fun, many of these children choose to ride their bikes to school. Unfortunately, bicycles
are associated with more childhood injuries than any other consumer product except the
automobile. In 1997, 225 children ages 14 and under died in bicycle-related crashes.
Motor vehicles were involved in nearly 200 of
these deaths. More than 360,000 children ages 14 and under were treated in hospital
emergency rooms for bicycle-related injuries in 1998. To keep children safe, the Kansas
SAFE KIDS Coalition offers these safety tips for children riding bicycles
- Wear bike helmets at all times when
bicycling. Head injury is the leading cause of death in
bike crashes. Head injuries account for more than 60 percent of bicycle-related deaths,
more than two-thirds of bicycle-related hospital admissions and about one-third of
hospital emergency room visits for bicycling injuries. Bike helmets have been shown to
reduce the risk of head injury by as much as 85 percent and the risk of brain injury by as
much as 88 percent. Purchase a bike helmet that meets federal safety standards or those
developed by ANSI, Snell or ASTM for each child and make sure that it is worn correctly
every time the child rides his or her bike.
- Follow the rules of the road.
Children who ride bikes to school should be taught to follow the rules of
the road that apply to all vehicles. Ride on the right side of the road, with traffic, not
against traffic; use appropriate hand signals; respect traffic signals; stop at all
intersections, marked and unmarked; and stop and look left, right and left again before
entering or crossing the street.
- Never let children ride on the road without
direct adult supervision until age 10. Cycling should be restricted to
sidewalks and paths until a child is age 10 and able to show how well he or she rides and
observes the basic rules of the road. Parental and adult supervision is essential until
traffic skills and judgment thresholds are reached by each child.
- Plan a safe cycling route with children and
ride it with them. A safe cycling route to school may not be the same as
a safe walking route. Streets with a steady flow of fast-moving traffic are not
appropriate for young cyclists with limited traffic experience.
- Do not ride at night. Children
should not be allowed to ride after dark, and should wear retro-reflective clothing when
biking at dawn, dusk, or during inclement weather. The risk of sustaining an injury during
non-daylight conditions (e.g., at dawn, dusk or night) is nearly four times greater than
during the daytime.
- Make sure schools provide cyclists with
"safe areas." Bike racks should be placed in areas where there
are few motor vehicles and pedestrians. Avoid drop-off and pick-up zones in school parking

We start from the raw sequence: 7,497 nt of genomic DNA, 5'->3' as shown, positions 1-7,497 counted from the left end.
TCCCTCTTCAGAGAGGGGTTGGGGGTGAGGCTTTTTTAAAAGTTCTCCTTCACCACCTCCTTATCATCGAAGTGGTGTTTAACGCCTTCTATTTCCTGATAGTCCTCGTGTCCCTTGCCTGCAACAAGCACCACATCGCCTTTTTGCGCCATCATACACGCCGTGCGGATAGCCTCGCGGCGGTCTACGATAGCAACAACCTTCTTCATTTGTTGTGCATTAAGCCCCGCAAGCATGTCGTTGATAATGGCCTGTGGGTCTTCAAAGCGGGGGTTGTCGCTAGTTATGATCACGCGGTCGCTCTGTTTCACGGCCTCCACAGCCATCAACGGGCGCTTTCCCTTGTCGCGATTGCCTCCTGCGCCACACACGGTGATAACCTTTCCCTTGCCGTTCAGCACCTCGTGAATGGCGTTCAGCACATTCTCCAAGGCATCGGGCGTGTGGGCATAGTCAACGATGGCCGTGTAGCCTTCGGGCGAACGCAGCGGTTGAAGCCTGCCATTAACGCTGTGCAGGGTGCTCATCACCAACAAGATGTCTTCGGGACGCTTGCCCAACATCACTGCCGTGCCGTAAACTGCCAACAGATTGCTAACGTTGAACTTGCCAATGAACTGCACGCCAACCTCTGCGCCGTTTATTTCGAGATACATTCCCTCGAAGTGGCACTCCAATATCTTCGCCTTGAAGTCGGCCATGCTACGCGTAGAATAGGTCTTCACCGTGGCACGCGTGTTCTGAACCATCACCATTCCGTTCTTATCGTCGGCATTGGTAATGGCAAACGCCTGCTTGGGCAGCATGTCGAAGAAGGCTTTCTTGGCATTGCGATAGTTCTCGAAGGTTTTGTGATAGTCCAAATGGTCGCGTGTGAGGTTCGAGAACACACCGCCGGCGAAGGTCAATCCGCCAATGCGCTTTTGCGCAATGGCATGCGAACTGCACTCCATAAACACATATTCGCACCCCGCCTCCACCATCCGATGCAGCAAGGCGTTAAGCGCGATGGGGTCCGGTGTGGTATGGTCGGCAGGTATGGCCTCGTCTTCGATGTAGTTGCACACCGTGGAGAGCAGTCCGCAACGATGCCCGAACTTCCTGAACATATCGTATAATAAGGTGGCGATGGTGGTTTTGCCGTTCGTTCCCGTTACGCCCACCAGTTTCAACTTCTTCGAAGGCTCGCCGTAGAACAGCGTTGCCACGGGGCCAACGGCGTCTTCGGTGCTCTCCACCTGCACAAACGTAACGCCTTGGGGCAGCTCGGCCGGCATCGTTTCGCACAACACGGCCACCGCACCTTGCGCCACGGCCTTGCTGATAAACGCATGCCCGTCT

Driving Children to School
Motor vehicle crashes are the leading cause of
unintentional injury-related death among children ages 14 and under. In 1997,
approximately 1,775 children 14 and under died in motor vehicle crashes. More than 270,000
were injured as occupants in motor vehicles in 1998. Seventy-five percent of motor vehicle
crashes occur within 25 miles of home. In addition, 60 percent of crashes occur on roads
with posted speed limits of 40 mph or less. The Kansas SAFE KIDS Coalition offers these
safety tips for driving children to school and participating in car pools:
- Always use child safety seats and safety
belts correctly every time you and your children ride. Remain buckled up
until exiting the vehicle. Children who have outgrown a convertible seat should graduate
to a booster seat until they are eight years old or about 80 pounds. Remember children
ages 12 and under should always ride properly restrained in the back seat.
- Never put loose or heavy objects in the
passenger area of the car that could injure someone if you stopped suddenly or crashed.
- Allow extra time in the driver's schedule
to avoid driving too fast when late.
- Arrange to pick up children at a safe spot
away from the congestion of traffic around the school.
- Drop off children in a safe location so
that they do not have to cross the street. Make sure they enter and leave the car
on the curb side.
Following these important safety guidelines and
reviewing them every year with your children can help keep the back-to-school season a
The Kansas SAFE KIDS Coalition, Inc. is a
nonprofit group of 67 statewide organizations and businesses that have joined to protect
Kansas children from unintentional injury -- the leading killer of Kansas kids. Local
coalitions and chapters are located in Barber, Clay, Ford, Johnson, Osage, Pottawatomie,
and Shawnee Counties, as well as Hutchinson, Lawrence, Leavenworth, Manhattan, Norton,
Salina, and Wichita. Kansas SAFE KIDS is part of the National SAFE KIDS Campaign.
Visit the Kansas Safe Kids home here, or the national Safe Kids page here.